known today as Haileybury College.
To educate this new class of servant,
the training was progressive and exacting.
The curriculum was pretty demanding.
Just how demanding became clear
when I had a go at an exam in my own favourite subject.
-Here's a history one.
-OK, here we go.
OK, for 1851.
"Describe the foundations
"and progress of ecclesiastical wealth and power.
"Distinguish between the depositories of that power
"in the ninth century and the 12th..."
"In what manner did the Curia regis of the Conqueror
"create and extend the original jurisdiction?"
OK. I think we'll just leave those actually.
I think we've looked at those enough.
Once every term, the directors would come down.
These were known as dye days, at the end of the term,
and distribute prizes and medals to Haileyburians
or East India men that had done well.
And these are the medals here. Beautiful, aren't they?
-That is a medal for Sanskrit, there.
-It's even got Sanskrit on it.
And the inscription says that the pursuit of knowledge
is better than the pursuit of gold, which is very apt.
Self-enrichment would no longer be the sole ambition
of young men bound for India.
This new college was educating them with new goals
and instilling them with new values.
And would it matter how well they'd done at this college?
Would that affect their careers once they got to India?
If you made it through the rigours of the four terms,
it was indeed a job for life.
The same patronage that helped the pupils through their studies here
at the school would also smooth their paths once they got to India.
And although there were no longer the opportunities to make
vast amounts of money now that private trading had been outlawed,
they were still the highest paid civil servants in the world
and they had generous living allowances
and they even got a commission on tax revenue.
This was still an extremely attractive career
for Britain's most influential classes.
"It is with feelings of both pleasure and pride that we can record
"the fact of you passing through the college at Haileybury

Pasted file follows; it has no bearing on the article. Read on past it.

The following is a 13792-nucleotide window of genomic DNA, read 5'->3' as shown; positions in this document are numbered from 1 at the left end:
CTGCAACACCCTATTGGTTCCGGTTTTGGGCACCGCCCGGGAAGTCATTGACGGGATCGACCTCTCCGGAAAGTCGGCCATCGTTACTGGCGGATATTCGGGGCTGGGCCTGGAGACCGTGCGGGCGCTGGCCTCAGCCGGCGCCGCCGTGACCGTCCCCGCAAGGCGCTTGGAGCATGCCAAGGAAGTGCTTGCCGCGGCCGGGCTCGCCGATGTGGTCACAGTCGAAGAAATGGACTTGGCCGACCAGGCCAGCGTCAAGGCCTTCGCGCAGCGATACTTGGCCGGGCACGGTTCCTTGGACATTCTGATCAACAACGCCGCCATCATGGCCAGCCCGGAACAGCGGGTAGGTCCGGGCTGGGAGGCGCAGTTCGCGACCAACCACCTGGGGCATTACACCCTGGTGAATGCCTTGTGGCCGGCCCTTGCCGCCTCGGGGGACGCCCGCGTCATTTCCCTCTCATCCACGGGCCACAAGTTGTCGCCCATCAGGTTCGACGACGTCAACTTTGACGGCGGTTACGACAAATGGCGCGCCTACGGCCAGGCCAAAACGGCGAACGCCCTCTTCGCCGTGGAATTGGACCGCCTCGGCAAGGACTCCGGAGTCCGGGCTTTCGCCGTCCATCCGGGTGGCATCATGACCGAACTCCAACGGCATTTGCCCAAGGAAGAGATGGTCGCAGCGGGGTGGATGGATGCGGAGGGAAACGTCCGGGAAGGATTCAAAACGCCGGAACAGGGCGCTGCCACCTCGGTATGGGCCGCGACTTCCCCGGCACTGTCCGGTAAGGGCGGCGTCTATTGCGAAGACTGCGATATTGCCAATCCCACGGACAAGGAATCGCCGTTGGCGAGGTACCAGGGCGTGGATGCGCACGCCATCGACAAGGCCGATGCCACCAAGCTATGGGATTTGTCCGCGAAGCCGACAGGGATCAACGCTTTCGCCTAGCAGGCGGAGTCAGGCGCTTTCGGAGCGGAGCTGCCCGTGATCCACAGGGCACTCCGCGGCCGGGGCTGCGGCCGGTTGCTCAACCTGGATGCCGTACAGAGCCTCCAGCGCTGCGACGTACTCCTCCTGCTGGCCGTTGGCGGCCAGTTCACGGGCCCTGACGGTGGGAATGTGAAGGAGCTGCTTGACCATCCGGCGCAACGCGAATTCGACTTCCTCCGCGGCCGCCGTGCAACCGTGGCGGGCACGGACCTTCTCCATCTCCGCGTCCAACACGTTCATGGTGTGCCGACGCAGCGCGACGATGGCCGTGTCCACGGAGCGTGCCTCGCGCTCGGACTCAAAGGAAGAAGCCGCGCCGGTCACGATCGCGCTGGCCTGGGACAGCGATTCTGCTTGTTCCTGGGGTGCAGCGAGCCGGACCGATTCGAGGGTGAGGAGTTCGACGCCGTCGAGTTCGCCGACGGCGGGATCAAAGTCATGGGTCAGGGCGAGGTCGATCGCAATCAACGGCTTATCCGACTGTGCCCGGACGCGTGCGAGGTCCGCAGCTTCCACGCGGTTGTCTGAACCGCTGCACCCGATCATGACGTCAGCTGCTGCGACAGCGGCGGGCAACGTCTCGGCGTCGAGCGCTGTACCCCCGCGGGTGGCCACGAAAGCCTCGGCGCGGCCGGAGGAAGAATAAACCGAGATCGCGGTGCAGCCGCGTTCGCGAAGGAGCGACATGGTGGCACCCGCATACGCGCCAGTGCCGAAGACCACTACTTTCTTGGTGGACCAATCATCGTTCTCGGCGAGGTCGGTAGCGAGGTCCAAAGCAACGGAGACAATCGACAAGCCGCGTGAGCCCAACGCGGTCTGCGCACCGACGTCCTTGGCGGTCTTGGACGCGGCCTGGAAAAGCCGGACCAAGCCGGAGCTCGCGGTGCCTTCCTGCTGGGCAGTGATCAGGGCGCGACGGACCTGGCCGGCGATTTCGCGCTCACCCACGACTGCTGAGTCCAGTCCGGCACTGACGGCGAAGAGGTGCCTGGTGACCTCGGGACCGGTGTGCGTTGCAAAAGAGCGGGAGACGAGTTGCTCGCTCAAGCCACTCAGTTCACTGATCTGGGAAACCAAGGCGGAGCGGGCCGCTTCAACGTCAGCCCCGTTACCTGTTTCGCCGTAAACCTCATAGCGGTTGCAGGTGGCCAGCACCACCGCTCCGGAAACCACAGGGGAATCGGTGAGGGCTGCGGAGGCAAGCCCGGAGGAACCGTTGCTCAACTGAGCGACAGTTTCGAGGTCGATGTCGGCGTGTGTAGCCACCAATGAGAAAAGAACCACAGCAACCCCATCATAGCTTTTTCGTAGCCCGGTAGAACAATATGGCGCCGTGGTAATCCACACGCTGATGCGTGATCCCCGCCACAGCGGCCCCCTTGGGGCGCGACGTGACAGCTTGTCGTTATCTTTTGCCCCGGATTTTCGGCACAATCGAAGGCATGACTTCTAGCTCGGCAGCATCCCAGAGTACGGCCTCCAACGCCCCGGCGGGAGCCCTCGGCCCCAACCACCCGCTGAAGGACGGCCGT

"and that the prize in Hindoostanee has been awarded to you.
"You have passed through the fiery ordeal of college unscathed,
"without being contaminated by its vices."
Soon they would have to resist the vices of India.
Where earlier Company men had embraced local and religious customs,
now people were becoming alarmed by them.
Especially Britain's growing number of Christian missionaries,
who had been arriving in India in small numbers,
against the Company's wishes.
And in the British Library's archives are some persuasive letters
warning of the consequences of allowing them free rein.
One of the loudest voices was General Charles Stuart,
known as Hindoo Stuart because of his profound love of Hindu culture.
Now this culture was under threat
so he published his feelings in an effort to protect it.
So Stuart lays it down on the line.
"Is it wise, is it politic,
"is it even safe to institute a war of sentiment
"against the only friends of any importance that we seem to have left
"in India - our faithful subjects of the Ganges."
By which he means the Hindus and the Muslims.
Hindoo Stuart wasn't the only man to regard missionaries with suspicion.
Stark warnings were issued by the famous tea merchant Thomas Twining.
He's saying that they're facing a danger no less
than the threatened extermination of our Eastern sovereignty
and that danger commands them to step forth
and arrest the progress of such rash and unwarrantable proceedings.
Stop the missionaries now before it's too late.
When men like Twining and Stuart made their feelings public,
the missionaries fought back.
Here is another letter to the poor, long-suffering chairman
of the East India Company, a Court of Directors,
from a member of the British Bible Society.
And he says that Mr Twining's letter is an extraordinary publication
and the plain object is to frighten the Company from imparting
the blessings of Christianity to 50 million people in India,
to represent the circulation of the scriptures amongst them
as a crime of the deepest dye and most dangerous tendency.
Broadly, what was the Company's sort of point of view during this period?
The Company believed that...publicly declared a policy
that they weren't adverse to Christian missionaries
but what they were against
is anything which would disturb the status quo.
Anything which would make the Hindus, particularly,
feel that their religious beliefs were being threatened.
The Company believed that the people of India should be left
to practise their own religions, otherwise they could grow hostile.